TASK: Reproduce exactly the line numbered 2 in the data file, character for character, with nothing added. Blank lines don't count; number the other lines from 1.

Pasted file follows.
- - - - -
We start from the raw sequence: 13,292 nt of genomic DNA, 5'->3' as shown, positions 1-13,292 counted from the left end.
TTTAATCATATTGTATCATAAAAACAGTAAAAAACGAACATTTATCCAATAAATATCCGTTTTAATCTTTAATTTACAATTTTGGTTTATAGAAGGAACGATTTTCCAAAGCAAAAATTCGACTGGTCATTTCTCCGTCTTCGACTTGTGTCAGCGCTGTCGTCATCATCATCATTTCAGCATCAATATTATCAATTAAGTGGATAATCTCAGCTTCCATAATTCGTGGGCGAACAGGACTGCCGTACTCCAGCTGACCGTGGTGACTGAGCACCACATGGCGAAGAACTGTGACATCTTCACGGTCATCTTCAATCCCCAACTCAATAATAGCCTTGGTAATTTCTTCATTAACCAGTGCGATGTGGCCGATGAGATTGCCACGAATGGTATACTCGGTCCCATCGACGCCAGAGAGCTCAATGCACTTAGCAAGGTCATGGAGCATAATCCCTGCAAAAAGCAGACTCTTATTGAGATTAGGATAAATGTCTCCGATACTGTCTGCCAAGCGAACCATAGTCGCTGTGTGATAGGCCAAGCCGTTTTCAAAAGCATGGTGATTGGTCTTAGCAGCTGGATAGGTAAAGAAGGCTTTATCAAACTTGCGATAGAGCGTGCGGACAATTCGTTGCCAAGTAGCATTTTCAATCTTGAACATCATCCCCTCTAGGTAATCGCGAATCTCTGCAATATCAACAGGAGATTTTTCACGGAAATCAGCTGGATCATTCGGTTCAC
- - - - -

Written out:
TTTAATCATATTGTATCATAAAAACAGTAAAAAACGAACATTTATCCAATAAATATCCGTTTTAATCTTTAATTTACAATTTTGGTTTATAGAAGGAACGATTTTCCAAAGCAAAAATTCGACTGGTCATTTCTCCGTCTTCGACTTGTGTCAGCGCTGTCGTCATCATCATCATTTCAGCATCAATATTATCAATTAAGTGGATAATCTCAGCTTCCATAATTCGTGGGCGAACAGGACTGCCGTACTCCAGCTGACCGTGGTGACTGAGCACCACATGGCGAAGAACTGTGACATCTTCACGGTCATCTTCAATCCCCAACTCAATAATAGCCTTGGTAATTTCTTCATTAACCAGTGCGATGTGGCCGATGAGATTGCCACGAATGGTATACTCGGTCCCATCGACGCCAGAGAGCTCAATGCACTTAGCAAGGTCATGGAGCATAATCCCTGCAAAAAGCAGACTCTTATTGAGATTAGGATAAATGTCTCCGATACTGTCTGCCAAGCGAACCATAGTCGCTGTGTGATAGGCCAAGCCGTTTTCAAAAGCATGGTGATTGGTCTTAGCAGCTGGATAGGTAAAGAAGGCTTTATCAAACTTGCGATAGAGCGTGCGGACAATTCGTTGCCAAGTAGCATTTTCAATCTTGAACATCATCCCCTCTAGGTAATCGCGAATCTCTGCAATATCAACAGGAGATTTTTCACGGAAATCAGCTGGATCATTCGGTTCAC